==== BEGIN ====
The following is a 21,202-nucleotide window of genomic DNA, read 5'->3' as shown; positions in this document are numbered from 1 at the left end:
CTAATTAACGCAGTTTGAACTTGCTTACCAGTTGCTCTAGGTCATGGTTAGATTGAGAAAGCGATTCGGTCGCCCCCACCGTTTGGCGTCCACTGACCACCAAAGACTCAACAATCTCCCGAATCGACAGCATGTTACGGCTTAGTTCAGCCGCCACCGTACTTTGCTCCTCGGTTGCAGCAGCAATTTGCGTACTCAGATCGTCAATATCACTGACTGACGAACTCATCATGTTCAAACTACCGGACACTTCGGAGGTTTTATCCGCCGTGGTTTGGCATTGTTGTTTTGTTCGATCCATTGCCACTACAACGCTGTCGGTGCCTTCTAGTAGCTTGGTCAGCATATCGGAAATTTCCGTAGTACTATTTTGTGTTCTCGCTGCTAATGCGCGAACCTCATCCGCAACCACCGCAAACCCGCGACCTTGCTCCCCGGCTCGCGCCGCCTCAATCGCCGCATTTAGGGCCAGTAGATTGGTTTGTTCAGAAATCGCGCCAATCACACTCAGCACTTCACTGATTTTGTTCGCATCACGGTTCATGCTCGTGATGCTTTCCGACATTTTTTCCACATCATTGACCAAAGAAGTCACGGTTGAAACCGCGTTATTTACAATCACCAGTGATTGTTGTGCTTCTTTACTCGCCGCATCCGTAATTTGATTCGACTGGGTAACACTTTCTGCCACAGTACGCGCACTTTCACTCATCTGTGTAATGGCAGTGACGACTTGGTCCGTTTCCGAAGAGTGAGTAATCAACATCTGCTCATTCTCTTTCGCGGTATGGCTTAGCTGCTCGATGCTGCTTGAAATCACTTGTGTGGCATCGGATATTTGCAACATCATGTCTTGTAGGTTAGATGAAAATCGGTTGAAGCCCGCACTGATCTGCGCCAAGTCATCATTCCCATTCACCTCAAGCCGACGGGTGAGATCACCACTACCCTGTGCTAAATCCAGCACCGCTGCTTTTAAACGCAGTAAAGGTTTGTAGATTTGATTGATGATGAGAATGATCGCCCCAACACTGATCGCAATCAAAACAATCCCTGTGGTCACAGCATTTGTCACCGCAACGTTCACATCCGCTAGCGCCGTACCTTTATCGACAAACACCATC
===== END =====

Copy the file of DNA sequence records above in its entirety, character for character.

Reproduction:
The following is a 21,202-nucleotide window of genomic DNA, read 5'->3' as shown; positions in this document are numbered from 1 at the left end:
CTAATTAACGCAGTTTGAACTTGCTTACCAGTTGCTCTAGGTCATGGTTAGATTGAGAAAGCGATTCGGTCGCCCCCACCGTTTGGCGTCCACTGACCACCAAAGACTCAACAATCTCCCGAATCGACAGCATGTTACGGCTTAGTTCAGCCGCCACCGTACTTTGCTCCTCGGTTGCAGCAGCAATTTGCGTACTCAGATCGTCAATATCACTGACTGACGAACTCATCATGTTCAAACTACCGGACACTTCGGAGGTTTTATCCGCCGTGGTTTGGCATTGTTGTTTTGTTCGATCCATTGCCACTACAACGCTGTCGGTGCCTTCTAGTAGCTTGGTCAGCATATCGGAAATTTCCGTAGTACTATTTTGTGTTCTCGCTGCTAATGCGCGAACCTCATCCGCAACCACCGCAAACCCGCGACCTTGCTCCCCGGCTCGCGCCGCCTCAATCGCCGCATTTAGGGCCAGTAGATTGGTTTGTTCAGAAATCGCGCCAATCACACTCAGCACTTCACTGATTTTGTTCGCATCACGGTTCATGCTCGTGATGCTTTCCGACATTTTTTCCACATCATTGACCAAAGAAGTCACGGTTGAAACCGCGTTATTTACAATCACCAGTGATTGTTGTGCTTCTTTACTCGCCGCATCCGTAATTTGATTCGACTGGGTAACACTTTCTGCCACAGTACGCGCACTTTCACTCATCTGTGTAATGGCAGTGACGACTTGGTCCGTTTCCGAAGAGTGAGTAATCAACATCTGCTCATTCTCTTTCGCGGTATGGCTTAGCTGCTCGATGCTGCTTGAAATCACTTGTGTGGCATCGGATATTTGCAACATCATGTCTTGTAGGTTAGATGAAAATCGGTTGAAGCCCGCACTGATCTGCGCCAAGTCATCATTCCCATTCACCTCAAGCCGACGGGTGAGATCACCACTACCCTGTGCTAAATCCAGCACCGCTGCTTTTAAACGCAGTAAAGGTTTGTAGATTTGATTGATGATGAGAATGATCGCCCCAACACTGATCGCAATCAAAACAATCCCTGTGGTCACAGCATTTGTCACCGCAACGTTCACATCCGCTAGCGCCGTACCTTTATCGACAAACACCATC